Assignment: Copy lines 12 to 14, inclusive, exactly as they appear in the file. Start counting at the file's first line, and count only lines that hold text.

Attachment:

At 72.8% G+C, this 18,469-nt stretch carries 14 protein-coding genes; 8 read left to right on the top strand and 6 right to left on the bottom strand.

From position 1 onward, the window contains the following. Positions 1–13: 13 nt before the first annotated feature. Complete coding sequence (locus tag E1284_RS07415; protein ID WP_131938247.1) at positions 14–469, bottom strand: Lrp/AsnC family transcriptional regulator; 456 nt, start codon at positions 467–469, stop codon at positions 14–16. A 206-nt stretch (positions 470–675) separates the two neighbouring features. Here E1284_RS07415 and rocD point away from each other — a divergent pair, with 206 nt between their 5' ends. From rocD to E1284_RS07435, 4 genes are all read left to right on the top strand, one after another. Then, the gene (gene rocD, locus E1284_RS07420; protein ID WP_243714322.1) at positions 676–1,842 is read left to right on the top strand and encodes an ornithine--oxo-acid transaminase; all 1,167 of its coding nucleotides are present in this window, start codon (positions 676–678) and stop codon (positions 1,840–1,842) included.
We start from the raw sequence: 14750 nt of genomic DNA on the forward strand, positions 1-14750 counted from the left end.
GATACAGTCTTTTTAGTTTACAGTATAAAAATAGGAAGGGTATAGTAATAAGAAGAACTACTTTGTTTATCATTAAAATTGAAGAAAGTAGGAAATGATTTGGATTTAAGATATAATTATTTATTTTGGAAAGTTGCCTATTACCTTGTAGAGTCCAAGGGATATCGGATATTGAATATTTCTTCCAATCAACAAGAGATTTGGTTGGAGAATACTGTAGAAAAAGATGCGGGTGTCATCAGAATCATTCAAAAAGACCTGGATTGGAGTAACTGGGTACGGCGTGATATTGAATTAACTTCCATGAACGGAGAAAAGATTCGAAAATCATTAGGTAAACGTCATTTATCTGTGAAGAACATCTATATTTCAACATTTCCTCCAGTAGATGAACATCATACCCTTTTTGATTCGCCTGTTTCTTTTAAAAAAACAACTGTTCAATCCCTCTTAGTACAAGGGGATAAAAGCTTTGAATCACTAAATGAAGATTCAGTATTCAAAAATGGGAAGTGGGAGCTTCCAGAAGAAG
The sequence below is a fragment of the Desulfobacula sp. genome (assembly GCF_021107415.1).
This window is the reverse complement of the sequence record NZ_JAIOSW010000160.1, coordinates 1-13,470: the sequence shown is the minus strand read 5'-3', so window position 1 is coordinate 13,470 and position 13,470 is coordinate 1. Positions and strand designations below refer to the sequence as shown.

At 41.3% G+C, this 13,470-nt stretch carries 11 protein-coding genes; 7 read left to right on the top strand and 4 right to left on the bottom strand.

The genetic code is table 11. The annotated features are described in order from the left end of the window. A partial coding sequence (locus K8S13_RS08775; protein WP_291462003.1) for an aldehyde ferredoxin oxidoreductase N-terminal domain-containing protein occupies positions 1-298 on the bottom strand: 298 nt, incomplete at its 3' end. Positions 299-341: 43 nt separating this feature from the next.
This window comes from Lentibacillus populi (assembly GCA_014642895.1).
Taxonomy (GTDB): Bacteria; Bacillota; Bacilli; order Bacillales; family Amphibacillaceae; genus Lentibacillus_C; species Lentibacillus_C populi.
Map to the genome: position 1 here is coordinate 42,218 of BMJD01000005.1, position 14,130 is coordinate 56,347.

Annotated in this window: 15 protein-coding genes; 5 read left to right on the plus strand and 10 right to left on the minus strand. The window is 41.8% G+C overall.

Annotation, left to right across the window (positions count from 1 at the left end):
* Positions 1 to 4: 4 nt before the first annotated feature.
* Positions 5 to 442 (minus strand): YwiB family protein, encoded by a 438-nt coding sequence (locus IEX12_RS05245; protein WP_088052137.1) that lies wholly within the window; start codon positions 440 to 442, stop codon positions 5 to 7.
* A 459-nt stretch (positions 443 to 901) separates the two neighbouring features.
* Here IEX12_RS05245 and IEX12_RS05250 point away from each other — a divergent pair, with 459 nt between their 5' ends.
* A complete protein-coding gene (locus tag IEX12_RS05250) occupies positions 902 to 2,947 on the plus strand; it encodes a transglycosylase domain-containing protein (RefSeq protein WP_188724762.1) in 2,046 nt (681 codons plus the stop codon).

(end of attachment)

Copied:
Annotated in this window: 15 protein-coding genes; 5 read left to right on the plus strand and 10 right to left on the minus strand. The window is 41.8% G+C overall.

Annotation, left to right across the window (positions count from 1 at the left end):
* Positions 1 to 4: 4 nt before the first annotated feature.